If you have your garment made it can be very expensive.  The more expensive the fabric, the more detailed the garment the more expensive it will be.  You don't always save a lot of money when having something made.  The initial garment that my daughter started with for her wedding would have cost me well in excess of $550 just for the fabrics...with me making it.  (That is with a pattern).  If the seamstress has to spend a lot of time in design or doing custom work, the price can really go up.  I have a friend who makes custom wedding gowns for $7000 each.  Just don't be too surprised at the cost of your dream garment.  If you talk to the seamstress before hand you may find that she had a lot of wonderful ideas and ways to cut the cost before you begin.  If you work with her you may find your dream dress for a very reasonable cost. 

Good luck and may your wedding be a fairy tale affair! 

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« Reply #4 on: December 01, 2006 07:05:32 PM »

view b (scroll down to the drawings for a look at the back):


just a city boy, born & raised in south detroit
he took the midnight train going anywhere...
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« Reply #5 on: December 03, 2006 02:26:18 PM »

I'd also check out Vogue.  I've seen similar patterns to each dress in their pattern books.  Most professional seamstresses have no problem combining the bodice of pattern 1 to the skirt of pattern 2, etc.  Both styles are gorgeous!  Congratulations.

The definition of insanity is doing the same thing over and over and expecting different results. ~Benjamin Franklin
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« Reply #6 on: January 30, 2007 10:00:05 AM »

I don't know how much will this be helpful for you, because you probably need pattern made to fit your measurements, but in case you or that seamstress knew how to make it from such draft...
Here's a scanned book about making patterns from about 1900:
And another from 1912:

Let's hope some of the advices given in previous posts are more helpful, because I suppose this would need a lot of work...


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« Reply #7 on: January 30, 2007 11:10:06 AM »

I would say look at victorian style historical clothing/costume patterns.  The one problem with these is that they are often designed to be worn over historical underpinnings (ie a corset and a bustle/crinoline cage).  Underpinnings alone can be quite an undertaking, but a professional seamstress may be able to use the pattern as a base and redraft things for modern underwear.  (Though if you want a skirt as full as in the pics, you're going to need some skirt supports of some sort, anyway.)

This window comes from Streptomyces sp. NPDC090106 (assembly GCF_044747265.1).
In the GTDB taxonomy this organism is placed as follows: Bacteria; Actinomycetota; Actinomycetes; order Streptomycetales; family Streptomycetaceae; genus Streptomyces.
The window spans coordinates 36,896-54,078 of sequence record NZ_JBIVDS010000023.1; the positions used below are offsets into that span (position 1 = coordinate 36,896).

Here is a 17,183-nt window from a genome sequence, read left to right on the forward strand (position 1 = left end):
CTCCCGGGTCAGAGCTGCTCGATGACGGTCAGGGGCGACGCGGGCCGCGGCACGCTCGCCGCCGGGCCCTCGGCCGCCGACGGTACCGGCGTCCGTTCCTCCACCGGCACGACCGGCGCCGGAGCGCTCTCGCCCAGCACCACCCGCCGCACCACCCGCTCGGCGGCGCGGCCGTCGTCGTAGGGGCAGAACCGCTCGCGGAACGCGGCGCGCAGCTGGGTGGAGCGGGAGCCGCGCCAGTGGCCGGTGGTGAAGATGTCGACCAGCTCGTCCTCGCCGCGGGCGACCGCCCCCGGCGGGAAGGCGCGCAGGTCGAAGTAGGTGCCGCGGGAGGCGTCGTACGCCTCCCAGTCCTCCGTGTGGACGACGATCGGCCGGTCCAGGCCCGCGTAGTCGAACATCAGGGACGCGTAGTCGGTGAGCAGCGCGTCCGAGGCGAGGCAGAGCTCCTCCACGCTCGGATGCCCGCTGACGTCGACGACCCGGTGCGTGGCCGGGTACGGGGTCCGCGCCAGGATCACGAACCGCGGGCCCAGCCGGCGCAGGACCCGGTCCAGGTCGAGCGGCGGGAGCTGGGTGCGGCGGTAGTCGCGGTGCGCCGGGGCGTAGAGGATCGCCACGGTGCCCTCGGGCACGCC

Some good victorian patterns can be found at:
http://www.pastpatterns.com/   as mentioned above.  They have an 1880s 3 piece ensemble that doesn't require a bustle http://www.pastpatterns.com/905.html (this style is known as "natural form"). 
http://www.pastpatterns.com/904.html is a bustle-type dress which has been well reviewed by several people.  http://www.pastpatterns.com/303.html 1880s wedding gown. 

http://trulyvictorian.netfirms.com/   A lot of people swear by these patterns.  The owner of the company is very reachable via email, too.  http://trulyvictorian.netfirms.com/catalog/410.html I've always loved this pattern.  The Late Bustle patterns have some great draped overskirts. 

http://www.lafnmoon.com/    They make the most popular victorian corset pattern on the market.   They also have a decent bustle/hoop combo pattern, plus some other clothing patterns. 

http://www.gbacg.org/GreatPatternReview/index.htm   This is a site that collects pattern reviews of lots of costume patterns.  It's always a great place to start.  If you go back out to the gbacg main page, you will find a link to a page that lists online vendors of patterns, which is also very helpful. 

Online stores in addition to the above:
http://www.lostcoasthistpatterns.com/   I've ordered from them, and their prices are right in line with most stores, and the service is very fast. 
http://www.patternsoftime.com/   This site is a little harder to navigate, but I've ordered from them before, and their shipping is very cheap. 

Congrats on your upcoming wedding! 
« Last Edit: January 30, 2007 12:09:10 PM by Quincy134 » THIS ROCKS   Logged